Son Seb used to be a good secondary school student. But his overworked parents do not note his interest in visual arts. He sells his only winter coat to buy paint. Later, he steals paint and gets in trouble with police.

Daughter Liza Jane suffers from how economic trouble brings quarrelling to the family. She steals the keys of her father’s van, to stop him from leaving for his pseudo-self employed job.

Are signs of revolt against the capitalist status quo present in the film? There are several.

Early in the film, the boss sacks a driver. Well, officially it is not sacking, as that worker is in theory self-employed. In anger, the sacked worker attacks the boss. That does not solve his problems. It reminds me of the last six lines of a 1907 sonnet by Dutch poetess Henriette Roland Holst, as translated by me:

Sometimes, a wave of anger fills your brain:
for freedom, you advance like a mad bull,
you fall, so wounded by the sharpness in their hand.

Then you lay powerless, of pain so full.
O tortured brother, please do look again:
learn calm strength, which you need, to understand.

These last six lines of the poem are about early twentieth-century Dutch dockworkers sometimes individually lashing out against individual bosses or policemen, as a reaction to exploitation. The poem advises to organize workers’ struggles; instead of reacting emotionally.

Further in the film, there is an allusion to that ‘calm strength’ of workers. An old lady, one of care worker Abby’s clients, tells about her actions supporting the big 1984-1985 miners’ strike.

Another moment of revolt comes when Ricky reproaches Seb with wasting time on graffiti art. Seb replies that his graffiti is certainly not worse than senseless corporate advertisements.

Finally, a moment of revolt comes after criminals have attacked Ricky. Badly injured, he has to go to the hospital. By phone, his boss tells him that will mean big financial penalties for him. Then, Abby takes over the phone and tells the boss what she thinks of his oppressive and exploitative regime.

Another review is here.

Filmmaker Ken Loach on Brexit, European Union


This 8 December 2018 video from Portugal says about itself:

Jeremy Corbyn: EU support for austerity opens door to far-right

Jeremy Corbyn urged Europe’s Socialists Friday to challenge the political establishment and team up with like-minded leftists to check the rise of “fake” right-wing populists.

It is correct to speak of ‘fake populists’; as racists are not populists.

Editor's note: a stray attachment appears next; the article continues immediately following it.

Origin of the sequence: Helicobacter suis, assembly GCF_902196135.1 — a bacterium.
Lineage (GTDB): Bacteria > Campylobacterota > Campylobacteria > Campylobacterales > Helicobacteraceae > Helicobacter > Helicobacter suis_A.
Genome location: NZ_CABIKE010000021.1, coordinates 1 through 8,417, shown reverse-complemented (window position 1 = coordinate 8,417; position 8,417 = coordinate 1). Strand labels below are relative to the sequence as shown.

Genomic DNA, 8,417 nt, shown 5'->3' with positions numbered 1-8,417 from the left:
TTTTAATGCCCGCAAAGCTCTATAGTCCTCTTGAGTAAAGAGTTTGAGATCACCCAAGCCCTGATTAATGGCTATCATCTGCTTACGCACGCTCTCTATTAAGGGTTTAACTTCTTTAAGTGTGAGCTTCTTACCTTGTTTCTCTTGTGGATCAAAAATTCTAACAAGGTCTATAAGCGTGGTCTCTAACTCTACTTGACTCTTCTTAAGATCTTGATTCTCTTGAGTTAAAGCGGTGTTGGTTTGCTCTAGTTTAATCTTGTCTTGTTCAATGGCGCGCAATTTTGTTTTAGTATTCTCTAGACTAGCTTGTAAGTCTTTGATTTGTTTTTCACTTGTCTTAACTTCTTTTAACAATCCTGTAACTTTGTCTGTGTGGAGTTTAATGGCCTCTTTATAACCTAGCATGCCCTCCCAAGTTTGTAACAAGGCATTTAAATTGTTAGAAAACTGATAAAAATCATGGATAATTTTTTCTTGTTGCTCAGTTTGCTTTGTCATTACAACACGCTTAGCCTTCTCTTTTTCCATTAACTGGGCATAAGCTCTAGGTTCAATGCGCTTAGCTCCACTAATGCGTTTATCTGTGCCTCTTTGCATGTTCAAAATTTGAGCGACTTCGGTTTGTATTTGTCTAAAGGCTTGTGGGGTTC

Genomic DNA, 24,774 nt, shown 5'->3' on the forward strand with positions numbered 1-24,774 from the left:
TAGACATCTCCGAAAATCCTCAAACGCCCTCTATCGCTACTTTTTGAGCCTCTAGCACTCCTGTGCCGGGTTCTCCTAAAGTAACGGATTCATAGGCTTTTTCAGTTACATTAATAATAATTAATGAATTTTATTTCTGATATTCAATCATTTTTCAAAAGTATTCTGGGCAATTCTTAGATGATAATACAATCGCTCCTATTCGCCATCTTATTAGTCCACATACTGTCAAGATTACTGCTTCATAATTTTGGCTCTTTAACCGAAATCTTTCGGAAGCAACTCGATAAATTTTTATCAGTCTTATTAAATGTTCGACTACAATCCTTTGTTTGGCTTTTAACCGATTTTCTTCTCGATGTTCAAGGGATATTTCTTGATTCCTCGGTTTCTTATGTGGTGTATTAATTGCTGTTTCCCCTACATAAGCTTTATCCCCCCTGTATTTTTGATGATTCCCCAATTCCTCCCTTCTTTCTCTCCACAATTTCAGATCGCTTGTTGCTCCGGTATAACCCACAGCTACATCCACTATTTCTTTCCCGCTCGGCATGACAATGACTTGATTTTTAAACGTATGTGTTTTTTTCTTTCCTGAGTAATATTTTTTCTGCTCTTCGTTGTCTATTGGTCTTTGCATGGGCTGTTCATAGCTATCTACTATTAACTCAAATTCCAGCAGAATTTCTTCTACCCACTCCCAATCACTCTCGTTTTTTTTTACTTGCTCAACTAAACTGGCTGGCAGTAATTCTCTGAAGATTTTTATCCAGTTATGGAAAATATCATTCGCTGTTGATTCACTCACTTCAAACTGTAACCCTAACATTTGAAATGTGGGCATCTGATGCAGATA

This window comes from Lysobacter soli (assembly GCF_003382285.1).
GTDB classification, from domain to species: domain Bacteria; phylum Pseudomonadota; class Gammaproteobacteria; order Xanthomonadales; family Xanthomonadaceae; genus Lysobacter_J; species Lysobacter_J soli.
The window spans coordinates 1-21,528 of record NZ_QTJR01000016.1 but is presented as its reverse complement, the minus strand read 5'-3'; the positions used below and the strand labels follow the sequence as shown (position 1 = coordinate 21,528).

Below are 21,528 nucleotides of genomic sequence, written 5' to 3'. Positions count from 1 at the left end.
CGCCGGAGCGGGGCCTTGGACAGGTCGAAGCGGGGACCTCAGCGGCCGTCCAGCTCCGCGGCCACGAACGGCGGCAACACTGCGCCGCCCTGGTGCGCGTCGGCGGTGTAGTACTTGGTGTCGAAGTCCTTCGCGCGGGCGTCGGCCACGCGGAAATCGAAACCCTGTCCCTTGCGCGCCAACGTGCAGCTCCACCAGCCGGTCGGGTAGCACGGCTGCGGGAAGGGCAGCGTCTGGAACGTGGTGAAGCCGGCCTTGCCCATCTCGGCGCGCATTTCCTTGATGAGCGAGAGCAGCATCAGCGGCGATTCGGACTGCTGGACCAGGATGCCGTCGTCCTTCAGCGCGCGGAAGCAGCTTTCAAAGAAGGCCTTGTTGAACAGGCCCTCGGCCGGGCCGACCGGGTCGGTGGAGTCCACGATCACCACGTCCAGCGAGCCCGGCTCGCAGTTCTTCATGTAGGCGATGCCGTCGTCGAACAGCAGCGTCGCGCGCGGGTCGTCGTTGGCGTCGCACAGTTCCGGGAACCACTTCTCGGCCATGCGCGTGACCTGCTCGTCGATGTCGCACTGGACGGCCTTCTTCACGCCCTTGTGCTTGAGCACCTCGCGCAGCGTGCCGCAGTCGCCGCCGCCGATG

EU support for austerity and failed neoliberal policies have caused serious hardship for working people across Europe”, Corbyn said in a speech to the annual congress of the Party of European Socialists in Lisbon. It had “damaged the credibility of European social democratic parties and played a significant role in the vote for Brexit.”

He added that Europe must come together to fight against the rise of right-wing and neoliberal policies. Failing to do so “will smooth the path to power of the fake populists“, Corbyn said in a speech to the annual congress of the Party of European Socialists in Lisbon.

By Marcus Barnett:

Sunday, December 15, 2019

Film director Ken Loach urges European socialists to ‘clarify’ their stance on the EU

KEN LOACH has said that the European Union “works in the interests of big business” as he urged socialists to “clarify” their stance on the issue of Europe.

Addressing over 400 delegates in a video played at the Party of the European Left’s Congress on Sunday, the film-maker claimed that the left suffers from a muddled position when it approaches the question of the EU.

Mr Loach said that the June 2016 [British referendum] vote to leave the European Union came “out of austerity, out of alienation, out of inequality, out of despair, out of cynicism.”

Mr Loach said that last week’s general election result, where Labour lost 59 seats in mostly Brexit-voting areas, was an example of this, and claimed that “the desire to leave” Brussels was a “big problem” for the left.

He also warned that the left’s voice on Europe hadn’t been heard by voters, adding that the analysis was “that the union is an economic organisation in the interests of big business.”

Mr Loach then urged socialists in Europe to “clarify” their analysis on Europe, and said that the international left must organise if it decides to not campaign against EU membership.

He said: “If we decide that we should remain and transform the [EU] then we have to have a plan that is clear, that we can all unite behind and which the left in every country can proclaim.

‘Remain and transform’ in itself sounds like an attractive slogan. However, the problem is that often, there is vagueness about how to transform. And about transforming to where.